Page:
Crystal sets, POW radios, spy sets & radio related thread

#1
This thread is being started in response to a suggestion by @Joshua Slocum
Following his posting of picture with a radio set in the "Come and have a go if you think your funny enough" thread, @Fireplace commented "I cannot help but wonder how many know what a cat's whisker is."
This generated some interest warranting a separate thread.

Here is a place to discuss your experiences and indulge your interests in such radio related matters.
 
#3
When I was a boy two of my neighbours had garages full of radio equipment. They had both been Wireless Operators, one in Bomber Command, the other Coastal. They had practical skills regarding making and maintaining their kit. Skills its hard to master these days with so much being IT-based and of the 'It breaks, send us another' variety.
I don't know much about the technology other than having made crystal sets as a boy.
The use of the kit is a potentially huge subject. From SOE operators being captured with terrible results (the Abwehr's 'England Game') to the huge risks run by agents carrying radios. They were not very deniable objects to be found carrying.
 
#4
I used to know an old guy who as a civi in WW2 escaped from a Japanese POW camp, he then volunteered to go back into one to get intelligence out again. He was a bit of a radio wizard and made stuff inside bamboo canes and such like.
We only found out about his past at his funeral.
 
#5
MAybe off thread but my first exposure to 'cats whisker' was from the schools programme ' how we used to live.'

ISTR a family sitting around a kitchen table with the with the headphones for a crystal set insid a mixing bowl listening to a broadcast with a family member playing in a band down a coal mine. All the band members had to wear dinner jackets as you hadn't to be properly dressed to be on the radio.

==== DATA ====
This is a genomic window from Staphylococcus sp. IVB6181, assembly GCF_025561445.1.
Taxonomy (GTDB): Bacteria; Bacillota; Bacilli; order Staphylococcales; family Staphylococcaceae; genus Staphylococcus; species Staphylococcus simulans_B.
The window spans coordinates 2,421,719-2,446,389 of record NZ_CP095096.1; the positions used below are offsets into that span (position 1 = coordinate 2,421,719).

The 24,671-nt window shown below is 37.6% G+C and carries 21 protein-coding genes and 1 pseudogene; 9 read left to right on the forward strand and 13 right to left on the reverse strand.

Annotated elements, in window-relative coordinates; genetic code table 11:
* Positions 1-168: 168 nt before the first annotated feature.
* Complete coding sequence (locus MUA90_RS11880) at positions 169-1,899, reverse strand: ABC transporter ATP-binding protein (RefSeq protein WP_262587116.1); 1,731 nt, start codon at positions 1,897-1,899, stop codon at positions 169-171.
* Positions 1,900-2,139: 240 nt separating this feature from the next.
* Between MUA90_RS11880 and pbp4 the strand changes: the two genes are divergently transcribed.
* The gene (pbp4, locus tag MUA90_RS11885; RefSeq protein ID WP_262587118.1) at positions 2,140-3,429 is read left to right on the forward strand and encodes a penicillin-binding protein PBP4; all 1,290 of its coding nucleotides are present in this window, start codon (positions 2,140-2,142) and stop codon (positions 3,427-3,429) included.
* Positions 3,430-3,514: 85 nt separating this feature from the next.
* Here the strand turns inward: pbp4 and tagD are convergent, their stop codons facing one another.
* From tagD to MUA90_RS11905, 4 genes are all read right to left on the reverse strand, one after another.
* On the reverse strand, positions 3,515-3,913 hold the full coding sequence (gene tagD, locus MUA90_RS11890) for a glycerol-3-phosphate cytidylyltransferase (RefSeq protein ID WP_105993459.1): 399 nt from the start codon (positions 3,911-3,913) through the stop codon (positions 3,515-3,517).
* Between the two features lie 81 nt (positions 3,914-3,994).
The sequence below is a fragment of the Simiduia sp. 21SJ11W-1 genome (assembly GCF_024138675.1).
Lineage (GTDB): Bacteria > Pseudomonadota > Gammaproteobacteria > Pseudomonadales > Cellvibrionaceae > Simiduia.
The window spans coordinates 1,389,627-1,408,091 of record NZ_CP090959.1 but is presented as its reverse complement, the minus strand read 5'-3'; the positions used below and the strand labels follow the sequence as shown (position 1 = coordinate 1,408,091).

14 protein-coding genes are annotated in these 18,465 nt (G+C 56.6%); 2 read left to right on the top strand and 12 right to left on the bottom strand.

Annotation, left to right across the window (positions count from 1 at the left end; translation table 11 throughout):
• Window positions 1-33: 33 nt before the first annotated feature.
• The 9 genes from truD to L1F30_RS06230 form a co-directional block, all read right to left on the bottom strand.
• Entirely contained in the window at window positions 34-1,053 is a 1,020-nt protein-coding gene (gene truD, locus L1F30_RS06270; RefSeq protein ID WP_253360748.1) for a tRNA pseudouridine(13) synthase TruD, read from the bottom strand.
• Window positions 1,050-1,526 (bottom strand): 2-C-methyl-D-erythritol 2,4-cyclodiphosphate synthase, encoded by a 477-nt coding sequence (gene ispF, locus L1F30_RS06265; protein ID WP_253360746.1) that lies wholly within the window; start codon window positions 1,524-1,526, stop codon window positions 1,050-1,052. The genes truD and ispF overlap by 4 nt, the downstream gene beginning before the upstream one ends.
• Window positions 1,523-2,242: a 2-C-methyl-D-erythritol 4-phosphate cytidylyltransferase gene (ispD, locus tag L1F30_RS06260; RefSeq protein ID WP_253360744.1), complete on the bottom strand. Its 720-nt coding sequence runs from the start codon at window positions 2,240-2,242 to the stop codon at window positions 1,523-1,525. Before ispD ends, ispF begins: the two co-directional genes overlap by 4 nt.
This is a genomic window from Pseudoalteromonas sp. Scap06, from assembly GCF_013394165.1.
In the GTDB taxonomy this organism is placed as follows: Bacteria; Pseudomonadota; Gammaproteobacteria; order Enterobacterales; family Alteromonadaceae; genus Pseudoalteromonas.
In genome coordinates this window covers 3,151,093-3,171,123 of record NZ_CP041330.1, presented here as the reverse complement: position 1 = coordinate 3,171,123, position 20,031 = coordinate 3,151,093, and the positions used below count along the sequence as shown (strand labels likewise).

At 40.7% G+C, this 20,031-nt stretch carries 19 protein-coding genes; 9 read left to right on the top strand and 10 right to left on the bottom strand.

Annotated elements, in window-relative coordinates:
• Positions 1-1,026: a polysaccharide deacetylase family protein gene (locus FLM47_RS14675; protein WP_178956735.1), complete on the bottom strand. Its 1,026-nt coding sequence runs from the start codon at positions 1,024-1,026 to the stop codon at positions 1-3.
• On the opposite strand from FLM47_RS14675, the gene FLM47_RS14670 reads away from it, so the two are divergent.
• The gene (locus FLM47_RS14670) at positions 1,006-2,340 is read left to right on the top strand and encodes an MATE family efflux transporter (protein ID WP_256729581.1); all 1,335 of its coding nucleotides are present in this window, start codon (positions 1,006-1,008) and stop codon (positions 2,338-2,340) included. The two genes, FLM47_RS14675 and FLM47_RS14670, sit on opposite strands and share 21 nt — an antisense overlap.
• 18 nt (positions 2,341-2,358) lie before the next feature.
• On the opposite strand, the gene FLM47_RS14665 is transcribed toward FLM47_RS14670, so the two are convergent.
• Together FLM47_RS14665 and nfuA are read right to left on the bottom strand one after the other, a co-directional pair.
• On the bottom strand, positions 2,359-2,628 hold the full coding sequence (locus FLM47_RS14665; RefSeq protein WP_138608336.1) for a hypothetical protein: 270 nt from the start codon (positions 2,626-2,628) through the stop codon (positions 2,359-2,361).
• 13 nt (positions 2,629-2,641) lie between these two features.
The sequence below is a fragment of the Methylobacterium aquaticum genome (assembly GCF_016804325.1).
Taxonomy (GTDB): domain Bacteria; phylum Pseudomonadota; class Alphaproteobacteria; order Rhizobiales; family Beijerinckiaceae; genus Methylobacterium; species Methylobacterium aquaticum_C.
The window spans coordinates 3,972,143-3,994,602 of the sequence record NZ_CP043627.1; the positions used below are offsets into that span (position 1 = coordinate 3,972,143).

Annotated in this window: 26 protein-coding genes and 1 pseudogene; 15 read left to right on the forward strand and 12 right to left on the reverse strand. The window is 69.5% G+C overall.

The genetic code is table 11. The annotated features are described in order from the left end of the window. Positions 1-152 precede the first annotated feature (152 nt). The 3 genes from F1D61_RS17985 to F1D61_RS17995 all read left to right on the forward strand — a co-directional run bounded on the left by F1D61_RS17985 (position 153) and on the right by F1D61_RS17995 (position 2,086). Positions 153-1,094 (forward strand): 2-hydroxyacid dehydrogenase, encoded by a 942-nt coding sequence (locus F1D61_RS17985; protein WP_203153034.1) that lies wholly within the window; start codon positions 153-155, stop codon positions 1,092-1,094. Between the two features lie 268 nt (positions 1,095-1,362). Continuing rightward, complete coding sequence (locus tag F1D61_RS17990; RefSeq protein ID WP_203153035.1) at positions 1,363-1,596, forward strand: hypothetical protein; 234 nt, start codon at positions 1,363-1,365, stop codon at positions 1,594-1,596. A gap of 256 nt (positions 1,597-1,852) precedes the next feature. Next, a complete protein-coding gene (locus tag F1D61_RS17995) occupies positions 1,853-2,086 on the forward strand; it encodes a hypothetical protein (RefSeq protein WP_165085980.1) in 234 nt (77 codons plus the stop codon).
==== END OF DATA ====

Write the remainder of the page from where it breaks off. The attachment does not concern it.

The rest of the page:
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#6
I, as a radio ham, used to build my own receivers and transmitters and worked the world on less than 4 Watts, though it was morse code, not voice (SSB). Both had a small handful of resistors, capacitors and transistors. Used to work quite well. The crystal sets I built were simple affairs and wiring in a variable capacitor gave me quite substantial range. One has to remember that the aerial is a very important component. No bent coat hangers. My present aerial is a 105 foot dipole and even that needs an aerial tuning unit for best results.:cool:
 
#8
When I was a boy two of my neighbours had garages full of radio equipment. They had both been Wireless Operators, one in Bomber Command, the other Coastal. They had practical skills regarding making and maintaining their kit. Skills its hard to master these days with so much being IT-based and of the 'It breaks, send us another' variety.
My Army tech training gave me the skills to fix a radio, and I've done it for my own kit many times. But the radios I'm talking about were either military radios specifically designed to be repairable, or consumer electronics with few or no ICs in them.

Now everything is moving towards system on-a-chip.

This little badger:



...is the size of a credit card, has a four-core, 64-bit processor at 1.2 GHz, 1GB memory, Ethernet, wi-fi, bluetooth and USB interfaces. It can directly drive a full-HD monitor via HDMI and costs $35. If you don't care about all the interfaces, you can get one of these for $10 that just has wifi and a single core:



Ten dollars. There's even a non-wifi version for $5. 30 x 65 mm for either.

If it broke, I would have trouble even seeing the diodes, resistors and capacitors, let alone be able to deduce what had failed and replace it, they are pin-head size. If the SoC had failed, it has 546 pins/pads. Even if it were possible to desolder it and replace it, I would not go through that pain and uncertainty that I'd got the replacement installed right for several hundred dollars, let alone $5/10/35.

So I've got the skills, but the game's moved on. These tiny computers are every bit as powerful as something like this:

 
#10
Just looking at that last photo - I just googled a random representative Pentium 4 computer - it has six hard disks in it. Say they're 10G each for a total of 60G. They'd have cost $100 each. The raspberry pi has a camera card for storage. A 64GB card costs $30 today.

It's not hard to see why the skills aren't taught any longer. I suppose everything depends on having a replacement available. The supply chain is even more important. If you don't have a spare widget to hand and you can't fix a buggered one because it's unrepairable by design, you're, er, buggered :)